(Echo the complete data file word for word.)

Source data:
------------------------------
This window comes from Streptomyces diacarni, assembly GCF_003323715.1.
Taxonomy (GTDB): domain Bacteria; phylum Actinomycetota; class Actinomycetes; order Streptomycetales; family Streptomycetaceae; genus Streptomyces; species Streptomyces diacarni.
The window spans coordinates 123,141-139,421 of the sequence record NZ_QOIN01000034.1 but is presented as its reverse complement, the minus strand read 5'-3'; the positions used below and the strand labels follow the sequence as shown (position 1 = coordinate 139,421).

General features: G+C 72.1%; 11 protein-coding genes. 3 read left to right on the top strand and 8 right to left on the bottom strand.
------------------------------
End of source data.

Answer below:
This window comes from Streptomyces diacarni, assembly GCF_003323715.1.
Taxonomy (GTDB): domain Bacteria; phylum Actinomycetota; class Actinomycetes; order Streptomycetales; family Streptomycetaceae; genus Streptomyces; species Streptomyces diacarni.
The window spans coordinates 123,141-139,421 of the sequence record NZ_QOIN01000034.1 but is presented as its reverse complement, the minus strand read 5'-3'; the positions used below and the strand labels follow the sequence as shown (position 1 = coordinate 139,421).

General features: G+C 72.1%; 11 protein-coding genes. 3 read left to right on the top strand and 8 right to left on the bottom strand.